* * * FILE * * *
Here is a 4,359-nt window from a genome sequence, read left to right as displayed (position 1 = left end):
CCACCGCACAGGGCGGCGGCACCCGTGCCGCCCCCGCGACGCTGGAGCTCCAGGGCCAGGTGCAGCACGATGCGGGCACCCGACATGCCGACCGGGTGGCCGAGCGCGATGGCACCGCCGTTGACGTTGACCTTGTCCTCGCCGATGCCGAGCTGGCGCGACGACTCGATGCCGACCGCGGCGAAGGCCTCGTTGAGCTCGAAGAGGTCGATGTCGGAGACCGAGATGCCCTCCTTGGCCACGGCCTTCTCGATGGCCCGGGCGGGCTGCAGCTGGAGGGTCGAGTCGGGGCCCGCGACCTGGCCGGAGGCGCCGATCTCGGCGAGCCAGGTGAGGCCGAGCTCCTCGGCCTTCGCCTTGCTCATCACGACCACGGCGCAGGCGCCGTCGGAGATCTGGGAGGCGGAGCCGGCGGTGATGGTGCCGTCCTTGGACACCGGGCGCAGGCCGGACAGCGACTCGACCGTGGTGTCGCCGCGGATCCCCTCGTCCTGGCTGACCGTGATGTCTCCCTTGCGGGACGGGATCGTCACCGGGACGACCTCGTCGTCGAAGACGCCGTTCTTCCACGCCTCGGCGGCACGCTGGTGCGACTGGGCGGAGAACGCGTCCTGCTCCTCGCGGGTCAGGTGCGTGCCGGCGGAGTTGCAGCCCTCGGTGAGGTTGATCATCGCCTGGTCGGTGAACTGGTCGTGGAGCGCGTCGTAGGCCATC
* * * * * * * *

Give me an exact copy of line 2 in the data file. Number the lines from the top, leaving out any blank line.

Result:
CCACCGCACAGGGCGGCGGCACCCGTGCCGCCCCCGCGACGCTGGAGCTCCAGGGCCAGGTGCAGCACGATGCGGGCACCCGACATGCCGACCGGGTGGCCGAGCGCGATGGCACCGCCGTTGACGTTGACCTTGTCCTCGCCGATGCCGAGCTGGCGCGACGACTCGATGCCGACCGCGGCGAAGGCCTCGTTGAGCTCGAAGAGGTCGATGTCGGAGACCGAGATGCCCTCCTTGGCCACGGCCTTCTCGATGGCCCGGGCGGGCTGCAGCTGGAGGGTCGAGTCGGGGCCCGCGACCTGGCCGGAGGCGCCGATCTCGGCGAGCCAGGTGAGGCCGAGCTCCTCGGCCTTCGCCTTGCTCATCACGACCACGGCGCAGGCGCCGTCGGAGATCTGGGAGGCGGAGCCGGCGGTGATGGTGCCGTCCTTGGACACCGGGCGCAGGCCGGACAGCGACTCGACCGTGGTGTCGCCGCGGATCCCCTCGTCCTGGCTGACCGTGATGTCTCCCTTGCGGGACGGGATCGTCACCGGGACGACCTCGTCGTCGAAGACGCCGTTCTTCCACGCCTCGGCGGCACGCTGGTGCGACTGGGCGGAGAACGCGTCCTGCTCCTCGCGGGTCAGGTGCGTGCCGGCGGAGTTGCAGCCCTCGGTGAGGTTGATCATCGCCTGGTCGGTGAACTGGTCGTGGAGCGCGTCGTAGGCCATC